Amazon had prepared investors for the fourth quarter to be an expensive one as it expanded shipping ports as well as its transportation fleets in response to supply chain bottlenecks. Those efforts as well as inflation and higher labor and shipping costs were expected to result in “several billion dollars” of extra costs, according to Jassy, as reported by CNBC. Perhaps as a result of that guidance, the markets appeared unbothered by fourth-quarter revenue falling slightly short of expectations — the stock was up as much as 14% in after-hours trading following the earnings release, according to CNBC.

Jassy pointed to the extraordinary growth of AWS, the addition of new marquee entertainment to its streaming services and expanding capabilities Amazon is building in products and services like Alexa, Ring, Amazon Pharmacy and Amazon Care as examples of successes the company achieved in 2021. In addition, ad revenue was strong enough last quarter that Amazon reported it separately — rather than as part of “Other” sales — for the first time, the earnings report noted.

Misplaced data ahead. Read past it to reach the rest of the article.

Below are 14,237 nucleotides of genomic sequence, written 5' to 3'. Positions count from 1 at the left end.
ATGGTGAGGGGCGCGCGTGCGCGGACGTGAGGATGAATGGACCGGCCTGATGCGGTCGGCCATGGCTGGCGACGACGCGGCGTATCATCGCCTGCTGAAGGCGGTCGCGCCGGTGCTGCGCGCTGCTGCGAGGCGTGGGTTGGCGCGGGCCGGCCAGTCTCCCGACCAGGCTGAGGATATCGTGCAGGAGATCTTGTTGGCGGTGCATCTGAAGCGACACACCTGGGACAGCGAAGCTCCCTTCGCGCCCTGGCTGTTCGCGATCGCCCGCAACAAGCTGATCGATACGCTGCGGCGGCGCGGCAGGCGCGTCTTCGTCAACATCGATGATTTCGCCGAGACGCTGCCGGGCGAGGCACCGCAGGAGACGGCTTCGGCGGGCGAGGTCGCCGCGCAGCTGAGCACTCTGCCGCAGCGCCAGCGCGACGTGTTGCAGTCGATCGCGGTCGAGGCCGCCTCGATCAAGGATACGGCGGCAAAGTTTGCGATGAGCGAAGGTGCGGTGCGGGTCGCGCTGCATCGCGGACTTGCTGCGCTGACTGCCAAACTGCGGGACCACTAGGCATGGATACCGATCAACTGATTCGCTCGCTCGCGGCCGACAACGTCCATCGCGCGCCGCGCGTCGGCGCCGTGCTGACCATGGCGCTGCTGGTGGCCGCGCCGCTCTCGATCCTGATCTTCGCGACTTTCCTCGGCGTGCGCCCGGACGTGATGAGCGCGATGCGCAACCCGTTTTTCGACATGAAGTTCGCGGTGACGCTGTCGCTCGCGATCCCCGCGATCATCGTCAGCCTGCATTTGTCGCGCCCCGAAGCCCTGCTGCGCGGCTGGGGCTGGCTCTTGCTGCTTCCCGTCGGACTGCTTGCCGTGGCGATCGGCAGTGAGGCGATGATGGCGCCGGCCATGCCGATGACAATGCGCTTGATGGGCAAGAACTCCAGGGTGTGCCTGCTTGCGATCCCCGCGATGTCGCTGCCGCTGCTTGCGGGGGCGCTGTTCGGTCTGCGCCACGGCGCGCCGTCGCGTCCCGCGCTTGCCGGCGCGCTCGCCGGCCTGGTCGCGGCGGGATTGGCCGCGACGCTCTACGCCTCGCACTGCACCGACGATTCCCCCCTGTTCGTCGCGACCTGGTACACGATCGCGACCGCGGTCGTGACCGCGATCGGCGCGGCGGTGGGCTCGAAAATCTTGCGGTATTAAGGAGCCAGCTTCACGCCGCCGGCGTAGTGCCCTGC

Jassy also announced that Prime membership fees would increase from $119 to $139 for annual subscriptions and from $12.99 to $14.99 for monthly subscriptions. Amazon had over 200 million subscribers as of April 2021.

Good To Know

Also telling is the fact that shortly after taking over as CEO, Jassy announced a global effort to hire 55,000 new employees for corporate and tech roles to keep up with demand in retail, cloud, advertising and other businesses. Then, just prior to the start of its job fair that began Sept. 15, the company announced it would actually hire 125,000 employees in the U.S. alone and offer perks like $3,000 sign-on bonuses in select locations and full college tuition for 750,000 operations employees.